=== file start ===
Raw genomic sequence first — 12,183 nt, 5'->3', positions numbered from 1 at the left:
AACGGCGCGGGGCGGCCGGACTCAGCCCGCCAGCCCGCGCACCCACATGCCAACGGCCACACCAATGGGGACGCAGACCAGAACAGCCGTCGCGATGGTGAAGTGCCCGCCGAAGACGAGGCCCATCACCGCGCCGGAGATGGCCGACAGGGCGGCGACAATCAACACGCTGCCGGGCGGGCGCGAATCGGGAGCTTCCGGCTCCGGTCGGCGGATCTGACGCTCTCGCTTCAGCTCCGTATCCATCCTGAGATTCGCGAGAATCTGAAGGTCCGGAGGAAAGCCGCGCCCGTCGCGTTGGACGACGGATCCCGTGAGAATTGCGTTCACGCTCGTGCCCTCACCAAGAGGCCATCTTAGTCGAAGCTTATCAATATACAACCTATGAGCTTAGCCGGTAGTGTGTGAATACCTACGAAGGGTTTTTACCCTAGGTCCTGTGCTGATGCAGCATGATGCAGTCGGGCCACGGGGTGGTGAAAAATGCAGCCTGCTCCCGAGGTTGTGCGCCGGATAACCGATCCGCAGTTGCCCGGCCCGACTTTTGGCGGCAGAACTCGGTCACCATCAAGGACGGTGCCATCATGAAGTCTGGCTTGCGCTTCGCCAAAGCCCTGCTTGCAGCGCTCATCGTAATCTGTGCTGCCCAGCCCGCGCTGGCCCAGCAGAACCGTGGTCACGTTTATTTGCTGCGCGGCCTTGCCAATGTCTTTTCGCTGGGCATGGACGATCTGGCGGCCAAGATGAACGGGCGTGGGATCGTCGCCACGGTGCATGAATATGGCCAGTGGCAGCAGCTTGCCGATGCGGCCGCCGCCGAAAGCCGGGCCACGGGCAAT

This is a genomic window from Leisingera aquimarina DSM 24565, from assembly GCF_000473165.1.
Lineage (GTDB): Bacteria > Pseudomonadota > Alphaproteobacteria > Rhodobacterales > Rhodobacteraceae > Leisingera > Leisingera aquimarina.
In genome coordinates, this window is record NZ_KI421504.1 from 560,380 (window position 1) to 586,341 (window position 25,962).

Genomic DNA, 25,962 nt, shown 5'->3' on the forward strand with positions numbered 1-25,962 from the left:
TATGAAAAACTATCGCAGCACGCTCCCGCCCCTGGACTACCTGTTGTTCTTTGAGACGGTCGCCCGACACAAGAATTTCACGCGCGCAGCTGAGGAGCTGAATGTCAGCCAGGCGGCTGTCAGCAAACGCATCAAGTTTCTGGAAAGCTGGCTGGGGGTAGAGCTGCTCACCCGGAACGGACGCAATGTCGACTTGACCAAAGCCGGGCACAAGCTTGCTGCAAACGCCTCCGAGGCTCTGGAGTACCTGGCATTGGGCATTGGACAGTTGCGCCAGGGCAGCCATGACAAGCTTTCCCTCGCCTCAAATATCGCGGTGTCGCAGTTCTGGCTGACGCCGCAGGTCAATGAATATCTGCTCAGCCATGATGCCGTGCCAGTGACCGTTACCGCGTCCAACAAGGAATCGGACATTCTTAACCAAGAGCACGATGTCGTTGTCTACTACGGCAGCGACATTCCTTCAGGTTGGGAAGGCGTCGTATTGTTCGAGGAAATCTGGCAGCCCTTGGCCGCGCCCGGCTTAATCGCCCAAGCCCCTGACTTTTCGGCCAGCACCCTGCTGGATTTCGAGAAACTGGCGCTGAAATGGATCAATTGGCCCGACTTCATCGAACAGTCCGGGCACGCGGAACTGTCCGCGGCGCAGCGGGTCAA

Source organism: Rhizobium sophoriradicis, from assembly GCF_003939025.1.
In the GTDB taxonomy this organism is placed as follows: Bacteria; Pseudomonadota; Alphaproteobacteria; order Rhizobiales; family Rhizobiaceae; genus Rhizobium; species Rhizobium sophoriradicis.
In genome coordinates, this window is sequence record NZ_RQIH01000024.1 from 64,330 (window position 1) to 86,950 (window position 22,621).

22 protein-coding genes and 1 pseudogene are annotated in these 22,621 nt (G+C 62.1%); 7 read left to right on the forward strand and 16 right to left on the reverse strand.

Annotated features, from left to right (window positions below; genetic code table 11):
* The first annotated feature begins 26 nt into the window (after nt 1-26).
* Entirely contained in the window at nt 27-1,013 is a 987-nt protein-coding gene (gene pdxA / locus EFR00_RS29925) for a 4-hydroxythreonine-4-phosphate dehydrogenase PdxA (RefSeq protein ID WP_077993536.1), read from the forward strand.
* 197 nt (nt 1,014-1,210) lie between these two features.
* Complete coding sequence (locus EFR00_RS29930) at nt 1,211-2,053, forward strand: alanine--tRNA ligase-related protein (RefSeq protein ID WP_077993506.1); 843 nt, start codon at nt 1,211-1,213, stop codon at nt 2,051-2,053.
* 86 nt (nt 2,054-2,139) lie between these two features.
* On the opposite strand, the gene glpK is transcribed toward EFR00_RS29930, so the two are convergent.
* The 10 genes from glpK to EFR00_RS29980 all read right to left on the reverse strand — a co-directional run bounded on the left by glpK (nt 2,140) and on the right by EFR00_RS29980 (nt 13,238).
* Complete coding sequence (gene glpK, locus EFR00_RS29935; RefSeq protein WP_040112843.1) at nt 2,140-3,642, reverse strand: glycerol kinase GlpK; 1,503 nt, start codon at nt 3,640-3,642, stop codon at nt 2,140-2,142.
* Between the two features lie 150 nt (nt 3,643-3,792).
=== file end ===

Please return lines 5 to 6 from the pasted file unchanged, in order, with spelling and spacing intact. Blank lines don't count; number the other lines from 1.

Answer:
In genome coordinates, this window is record NZ_KI421504.1 from 560,380 (window position 1) to 586,341 (window position 25,962).

Genomic DNA, 25,962 nt, shown 5'->3' on the forward strand with positions numbered 1-25,962 from the left: